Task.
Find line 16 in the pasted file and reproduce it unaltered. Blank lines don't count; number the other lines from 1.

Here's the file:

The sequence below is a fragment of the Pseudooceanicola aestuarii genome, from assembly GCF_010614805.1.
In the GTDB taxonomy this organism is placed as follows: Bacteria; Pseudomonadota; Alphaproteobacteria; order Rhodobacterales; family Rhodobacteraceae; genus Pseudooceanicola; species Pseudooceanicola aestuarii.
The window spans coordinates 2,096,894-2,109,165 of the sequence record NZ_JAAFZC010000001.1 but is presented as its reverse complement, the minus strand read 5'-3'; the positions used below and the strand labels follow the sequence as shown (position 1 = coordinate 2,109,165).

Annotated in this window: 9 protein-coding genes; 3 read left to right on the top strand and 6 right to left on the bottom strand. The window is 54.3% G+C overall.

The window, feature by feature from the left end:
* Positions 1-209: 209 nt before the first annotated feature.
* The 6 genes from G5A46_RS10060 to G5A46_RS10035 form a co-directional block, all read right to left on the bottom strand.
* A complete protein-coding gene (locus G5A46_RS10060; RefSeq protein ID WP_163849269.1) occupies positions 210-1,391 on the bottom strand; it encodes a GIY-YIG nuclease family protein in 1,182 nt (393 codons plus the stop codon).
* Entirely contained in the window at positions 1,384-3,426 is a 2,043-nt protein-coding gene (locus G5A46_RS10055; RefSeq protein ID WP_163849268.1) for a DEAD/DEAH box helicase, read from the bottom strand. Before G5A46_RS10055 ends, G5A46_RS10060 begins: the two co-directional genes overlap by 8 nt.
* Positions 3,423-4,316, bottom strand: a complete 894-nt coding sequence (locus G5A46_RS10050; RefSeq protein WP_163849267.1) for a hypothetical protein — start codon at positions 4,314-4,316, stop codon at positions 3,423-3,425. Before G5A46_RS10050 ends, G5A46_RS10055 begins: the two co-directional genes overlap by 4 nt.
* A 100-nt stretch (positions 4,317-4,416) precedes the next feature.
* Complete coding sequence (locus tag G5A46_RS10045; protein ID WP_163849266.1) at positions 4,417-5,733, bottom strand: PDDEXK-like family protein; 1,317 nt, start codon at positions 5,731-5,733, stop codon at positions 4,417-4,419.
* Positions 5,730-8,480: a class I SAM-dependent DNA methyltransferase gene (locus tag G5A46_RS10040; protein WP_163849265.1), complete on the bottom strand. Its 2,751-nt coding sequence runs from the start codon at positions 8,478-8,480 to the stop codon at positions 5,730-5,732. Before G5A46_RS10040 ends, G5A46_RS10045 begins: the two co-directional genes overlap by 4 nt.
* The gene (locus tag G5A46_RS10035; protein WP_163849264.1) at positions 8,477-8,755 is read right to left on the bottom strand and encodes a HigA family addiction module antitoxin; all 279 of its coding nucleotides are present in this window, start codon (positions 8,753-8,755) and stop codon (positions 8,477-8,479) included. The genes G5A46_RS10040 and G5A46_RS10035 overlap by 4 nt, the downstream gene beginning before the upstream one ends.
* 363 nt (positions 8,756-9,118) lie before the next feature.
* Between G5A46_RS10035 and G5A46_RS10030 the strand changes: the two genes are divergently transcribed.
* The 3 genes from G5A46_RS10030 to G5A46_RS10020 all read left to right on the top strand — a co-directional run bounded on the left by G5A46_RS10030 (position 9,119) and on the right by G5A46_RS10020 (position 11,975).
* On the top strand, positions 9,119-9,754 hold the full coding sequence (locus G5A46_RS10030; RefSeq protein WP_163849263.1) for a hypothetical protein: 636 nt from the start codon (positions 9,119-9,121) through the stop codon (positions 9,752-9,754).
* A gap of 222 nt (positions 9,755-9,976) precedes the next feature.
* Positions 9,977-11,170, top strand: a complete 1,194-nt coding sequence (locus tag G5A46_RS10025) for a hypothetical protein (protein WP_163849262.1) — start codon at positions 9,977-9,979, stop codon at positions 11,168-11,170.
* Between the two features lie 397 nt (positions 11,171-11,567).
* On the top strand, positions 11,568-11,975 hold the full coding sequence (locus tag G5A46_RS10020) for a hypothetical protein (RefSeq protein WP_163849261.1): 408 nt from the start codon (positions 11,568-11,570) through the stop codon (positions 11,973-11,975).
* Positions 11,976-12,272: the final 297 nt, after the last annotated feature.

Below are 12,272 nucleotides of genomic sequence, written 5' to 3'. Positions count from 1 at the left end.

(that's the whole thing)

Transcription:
* Between G5A46_RS10035 and G5A46_RS10030 the strand changes: the two genes are divergently transcribed.